Today, the Hudson River and the Sandy Hook Pilots Associations remain separate organizations, representing the interests of pilots in their respective regions, but the same agency oversees the licensure and activities of their members: the Board of Commissioners of Pilots of New York. The Hudson River District and the Port of New York/New Jersey District are two of their three jurisdictions (the third is the Long Island and Block Island Sound District).


3.5 Linear Feet (Four standard document boxes, one half-sized document box, and one flat box)


The collection documents the activities of the Hudson River Pilots Association, the professional organization of state and federally licensed harbor pilots for the Hudson River. The collection includes pilot log books, summary ledgers, meeting minutes, a members’ agreement, bylaws, and a New York State Senate bill.

Arrangement of Materials

Materials are arranged in four series according to their function. Within each series materials are arranged chronologically. Series are as follows:

Series I: Meeting Minutes, Agreement, and Bylaws, 1945-1946

Series II: Pilot Log Books, 1945-1968

Series III: Summary Ledgers, 1945-1963

Series IV: Legislation, 1959

Physical Location

Stephen B. Luce Library, SUNY Maritime College 6 Pennyfield Avenue Bronx, NY 10465 Telephone: (718) 409-7231

Immediate Source of Acquisition

The collection was accessioned on permanent loan from the Hudson River Pilots Association on April 20, 1990.

Related Materials--SUNY Maritime College

The Records of the Board of Commissioners of Pilots of the State of New York (1845-1994) document the customary operations of the licensing board that regulates bar pilots on the Hudson River, Port of New York and New Jersey, and Long Island and Block Island Sounds.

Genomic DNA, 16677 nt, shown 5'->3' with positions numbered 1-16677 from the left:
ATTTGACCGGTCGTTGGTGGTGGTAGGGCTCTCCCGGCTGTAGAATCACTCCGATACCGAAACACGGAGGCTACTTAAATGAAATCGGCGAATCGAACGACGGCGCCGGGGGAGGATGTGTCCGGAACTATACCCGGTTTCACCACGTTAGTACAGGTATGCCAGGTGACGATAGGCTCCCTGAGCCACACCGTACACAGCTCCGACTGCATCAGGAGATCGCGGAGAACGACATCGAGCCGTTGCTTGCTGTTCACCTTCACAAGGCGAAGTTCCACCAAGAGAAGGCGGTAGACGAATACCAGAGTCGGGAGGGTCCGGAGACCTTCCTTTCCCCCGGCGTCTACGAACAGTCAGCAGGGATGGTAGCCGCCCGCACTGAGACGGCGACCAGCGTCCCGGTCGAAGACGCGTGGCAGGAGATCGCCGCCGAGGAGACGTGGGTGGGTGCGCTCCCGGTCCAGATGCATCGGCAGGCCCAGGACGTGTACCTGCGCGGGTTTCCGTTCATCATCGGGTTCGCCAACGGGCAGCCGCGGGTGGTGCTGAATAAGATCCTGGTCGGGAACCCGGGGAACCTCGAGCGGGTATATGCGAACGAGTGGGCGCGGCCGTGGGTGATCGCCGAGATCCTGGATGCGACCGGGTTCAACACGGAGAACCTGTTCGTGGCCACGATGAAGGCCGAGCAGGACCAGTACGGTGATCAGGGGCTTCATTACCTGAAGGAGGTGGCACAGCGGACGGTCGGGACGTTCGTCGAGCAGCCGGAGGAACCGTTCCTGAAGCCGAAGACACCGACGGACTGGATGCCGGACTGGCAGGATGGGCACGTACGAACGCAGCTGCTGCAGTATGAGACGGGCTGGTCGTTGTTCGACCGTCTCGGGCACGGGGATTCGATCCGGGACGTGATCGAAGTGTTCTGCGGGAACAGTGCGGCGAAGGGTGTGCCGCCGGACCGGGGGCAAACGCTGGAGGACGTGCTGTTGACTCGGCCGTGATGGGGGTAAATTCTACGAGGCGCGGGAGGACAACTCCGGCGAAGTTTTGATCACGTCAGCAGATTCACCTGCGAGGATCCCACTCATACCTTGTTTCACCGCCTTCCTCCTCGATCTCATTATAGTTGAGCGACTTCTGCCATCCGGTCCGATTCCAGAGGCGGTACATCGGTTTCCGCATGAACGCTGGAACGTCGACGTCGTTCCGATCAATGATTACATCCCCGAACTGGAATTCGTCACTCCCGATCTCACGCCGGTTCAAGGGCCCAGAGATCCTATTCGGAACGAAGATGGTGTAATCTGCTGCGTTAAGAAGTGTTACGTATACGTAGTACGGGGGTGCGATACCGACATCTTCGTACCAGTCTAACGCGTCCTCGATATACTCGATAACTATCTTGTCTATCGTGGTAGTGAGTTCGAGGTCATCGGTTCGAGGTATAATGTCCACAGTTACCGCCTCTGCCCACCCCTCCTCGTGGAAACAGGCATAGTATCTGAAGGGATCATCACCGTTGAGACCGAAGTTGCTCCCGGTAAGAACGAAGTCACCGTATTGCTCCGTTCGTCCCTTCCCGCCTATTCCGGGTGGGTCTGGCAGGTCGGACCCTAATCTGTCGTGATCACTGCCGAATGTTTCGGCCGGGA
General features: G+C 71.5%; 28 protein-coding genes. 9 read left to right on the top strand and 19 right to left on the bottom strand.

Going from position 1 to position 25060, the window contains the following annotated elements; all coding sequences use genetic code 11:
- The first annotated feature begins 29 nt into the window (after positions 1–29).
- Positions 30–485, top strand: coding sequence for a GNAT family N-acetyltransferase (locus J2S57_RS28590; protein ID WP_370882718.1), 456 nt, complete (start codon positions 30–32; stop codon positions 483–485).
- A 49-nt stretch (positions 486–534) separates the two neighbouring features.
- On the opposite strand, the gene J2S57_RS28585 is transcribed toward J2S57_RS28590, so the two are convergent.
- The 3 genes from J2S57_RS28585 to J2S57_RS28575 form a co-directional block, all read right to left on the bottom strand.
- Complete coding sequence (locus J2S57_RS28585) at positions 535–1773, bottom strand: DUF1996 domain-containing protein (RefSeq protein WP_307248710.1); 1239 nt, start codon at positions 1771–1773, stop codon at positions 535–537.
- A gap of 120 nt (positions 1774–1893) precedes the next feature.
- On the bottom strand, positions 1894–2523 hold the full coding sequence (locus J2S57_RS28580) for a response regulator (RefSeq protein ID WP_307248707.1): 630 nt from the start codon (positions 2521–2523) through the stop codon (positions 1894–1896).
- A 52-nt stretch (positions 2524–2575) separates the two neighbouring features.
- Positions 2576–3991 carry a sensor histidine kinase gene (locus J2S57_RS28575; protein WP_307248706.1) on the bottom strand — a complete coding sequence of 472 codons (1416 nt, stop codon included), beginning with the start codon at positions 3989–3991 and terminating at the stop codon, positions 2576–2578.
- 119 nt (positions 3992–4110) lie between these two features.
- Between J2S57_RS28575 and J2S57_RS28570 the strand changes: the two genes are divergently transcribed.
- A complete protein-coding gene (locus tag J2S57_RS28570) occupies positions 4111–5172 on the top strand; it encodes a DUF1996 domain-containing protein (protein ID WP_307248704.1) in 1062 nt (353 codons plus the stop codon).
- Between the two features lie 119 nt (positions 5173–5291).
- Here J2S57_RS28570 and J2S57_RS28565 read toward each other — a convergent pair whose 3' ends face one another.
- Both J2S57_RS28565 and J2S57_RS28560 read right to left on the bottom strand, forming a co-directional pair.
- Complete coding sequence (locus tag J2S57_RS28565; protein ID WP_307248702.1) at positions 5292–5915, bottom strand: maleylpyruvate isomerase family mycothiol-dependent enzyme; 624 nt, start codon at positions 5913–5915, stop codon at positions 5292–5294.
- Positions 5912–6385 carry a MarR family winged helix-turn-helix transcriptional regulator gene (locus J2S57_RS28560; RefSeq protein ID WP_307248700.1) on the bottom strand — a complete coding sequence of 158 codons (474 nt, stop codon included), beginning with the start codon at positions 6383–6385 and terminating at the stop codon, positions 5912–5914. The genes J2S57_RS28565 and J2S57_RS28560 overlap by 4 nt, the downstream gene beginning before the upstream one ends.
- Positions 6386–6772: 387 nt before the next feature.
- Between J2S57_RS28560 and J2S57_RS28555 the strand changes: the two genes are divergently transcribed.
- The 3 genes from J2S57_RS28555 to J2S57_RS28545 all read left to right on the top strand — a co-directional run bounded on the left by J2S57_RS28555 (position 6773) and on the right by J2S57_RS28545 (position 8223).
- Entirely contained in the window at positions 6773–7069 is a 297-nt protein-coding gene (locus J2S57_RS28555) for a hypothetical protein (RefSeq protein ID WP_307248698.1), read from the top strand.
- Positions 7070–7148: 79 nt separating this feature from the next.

Related Materials--Other Repositories

The Records of the Sandy Hook Pilots Association, 1694-1985, are held by the New York State Historical Documents archives in Albany, NY. This is a sister organization to the Hudson River Pilots Association that originated in the late 17th century.


Allen, Edward L. Pilot Lore, From Sail to Steam and Historical Sketches of the Various Interests Identified with the Development of the World’s Greatest Port. New York: United New York and New Jersey Sandy Hook Pilots Benevolent Associations, 1922.

Corcoran, Ian. “Hudson River Pilots Association Supports Safe Anchorages.” Boating on the Hudson and Beyond, Wednesday, August 24, 2016. . Accessed on September 26, 2016.

Duffy, Francis J. Always On Station: The Story of the Sandy Hook Ship Pilots. Fleischmanns: Purple Mountain, 2008.

Garschagen, Walter. “The River Pilot.” Hudson Valley, October 2006. http://www.hvmag/com/Hudson-Valley-Magazine/October-2006/The-River-Pilot. Accessed on September 26, 2016.

The Hudson River Pilots Association website. . Accessed on September 26, 2016.

Russell, Charles Edward. From Sandy Hook to 62o: Being Some Account of the Adventures, Exploits and Services of the Old New-York Pilot Boat. New York: Century, 1929.
Records of the Hudson River Pilots Association
Margaret Hammitt-McDonald
September 2016
Description rules
Describing Archives: A Content Standard
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Repository Details

Part of the Stephen B. Luce Library Repository

6 Pennyfield Avenue
Bronx NY 10465 United States
(718) 409-7231